The tallest buildings in Southwold are the brilliant white Victorian lighthouse, and the great flint Church of St Edmund. The church has a fine hammer-beam roof and contains a 15th century painted oak figure of a man-at-arms carrying a sword and a battleaxe - he is endearingly named 'Southwold Jack'. Church services begin after the jack has struck a bell.

Cannon

There is a Dutch influence to some of the houses, including the little town museum. The Sailors' Reading Room on the cliff and the Lifeboat Museum on Gun Hill both have mementos of tall ships and oil-skinned heroes. There are six cannons on Gun Hill that were given to the town by the Duke of Cumberland on his return to London from Culloden.

Southwold is the home of Adnams Brewery, whose beer is delivered to local pubs by drays pulled by percheron horses. Andy sampled this in the Red Lion where we had a very nice lunch. I think this is the nicest resort on the East Anglian coast and it has a pleasant old fashioned atmosphere and is certainly one of the jewels of the Suffolk coast.



Walberswick


Walberswick From the harbour there is an iron footbridge, and a small passenger ferry in summer, across the Blyth to Walberswick which is a rather isolated. We found the way to drive to it from the south and found it full of overpriced car-parks. We only wanted to stop for a short time - not all day.

The quay looked quite sweet and there is a way to the Westwood marshes nature reserve. Just outside the village, part of the 15th century church has been rebuilt but the remains are quite dangerous and a home to pigeons.

Carved  angel

3 miles inland at Blythburgh we went to the impressive church that is visible for miles around and is floodlit at night. Cromwell's men desecrated the church, using the great winged angels of the ceiling for target practice and screwing tethering rings for their horses into the pillars.

Among the church's unusual features are carvings of the Seven Deadly Sins, and another clock 'jack’, who strikes the bell with his axe and turns his head. Blythburgh was once a thriving port with its own mint and jail.



Dunwich


dunwich forest To reach Dunwich, we had to drive through a very pretty forest with all sorts of woodland trails. The road passes a Victorian church with the remains of a leper chapel and arrives at a shingle shore.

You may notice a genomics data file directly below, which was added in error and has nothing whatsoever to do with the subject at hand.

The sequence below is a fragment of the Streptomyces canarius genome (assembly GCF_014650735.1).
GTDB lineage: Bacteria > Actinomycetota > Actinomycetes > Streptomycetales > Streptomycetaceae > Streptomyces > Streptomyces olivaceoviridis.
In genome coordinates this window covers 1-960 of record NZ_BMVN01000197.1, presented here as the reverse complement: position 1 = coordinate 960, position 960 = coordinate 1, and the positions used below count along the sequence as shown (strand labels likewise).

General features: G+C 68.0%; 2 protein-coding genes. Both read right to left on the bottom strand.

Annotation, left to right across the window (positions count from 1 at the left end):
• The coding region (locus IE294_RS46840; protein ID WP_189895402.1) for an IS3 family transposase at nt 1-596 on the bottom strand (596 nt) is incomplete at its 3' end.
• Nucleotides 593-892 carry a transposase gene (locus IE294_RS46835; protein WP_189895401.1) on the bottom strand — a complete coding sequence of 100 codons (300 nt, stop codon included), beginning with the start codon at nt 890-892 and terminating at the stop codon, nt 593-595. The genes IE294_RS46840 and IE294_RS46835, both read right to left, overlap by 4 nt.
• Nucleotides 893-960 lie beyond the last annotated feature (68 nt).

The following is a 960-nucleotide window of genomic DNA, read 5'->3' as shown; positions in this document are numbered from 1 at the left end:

Dunwich was once a prosperous medieval port with a trade in woollen goods, but after a series of violent storms in 1286, it was demolished by the North Sea and bits still keep falling into the water from the constant erosion. By 1677 the sea had reached the market place and All Saints' Church collapsed into the sea in about 1920. Dunwich had eight churches before the storms began their work.

Dunwich

Dunwich is one of the strangest places on the coast - famous for no longer existing. The surrounding land is low and boggy with marshes, fogs, shifting sands, long tides and medieval churches with some of the oldest graveyards in England. The story of the drowned church precedes any visit and stories say that the bells clang when the sea is rough. The empty, depopulated atmosphere inspired ghost stories, tales of sinking spells that travelled through Dunwich houses, and there was a legend about a Black Dog, a phantom hound that appeared at night in the village and caused acute depression.

DunwichMany villages on this shore were associated with ghosts and there is a wealth of folklore and legends in East Anglia - a region that was gripped by witch-hunting hysteria during the 16th and 17th centuries. One is that three holy crowns were buried around the coastline to protect England from the peril of foreign invasion and were hidden sometime after the Norman Conquest. One crown is believed to have been lost when Dunwich crumbled into the sea. Another, dug up at Rendlesham, was apparently melted down for its silver content and the third has yet to be found.

Friary ruinOn leaving the village we passed the clifftop ruins of a 13th century friary and drove through the rather posh village of Westleton with a large lawnmower shop. Dunwich Heath is a stretch of National Trust land on the crumbling clifftops.



Minsmere RSPB Reserve


Minsmere At the mouth of the Minsmere River is a nature reserve incorporating reedbeds, artificial lagoons and islands, heath and woodlands. It is remarkably pretty and shelters one of Britain's widest varieties of breeding birds, as well as many migrants. The reserve has several observation hides including one on the beach. Unfortunately we managed to pick the day it was closed so we could only drive along the outer roads.

Leiston Abbey

Leiston Abbey was founded by the Premonstratensian Order in 1182 at Minsmere, rebuilt on its present site in the 14th century and destroyed in 1536. The Chapel has been restored and the other buildings were used as a retreat house from 1923.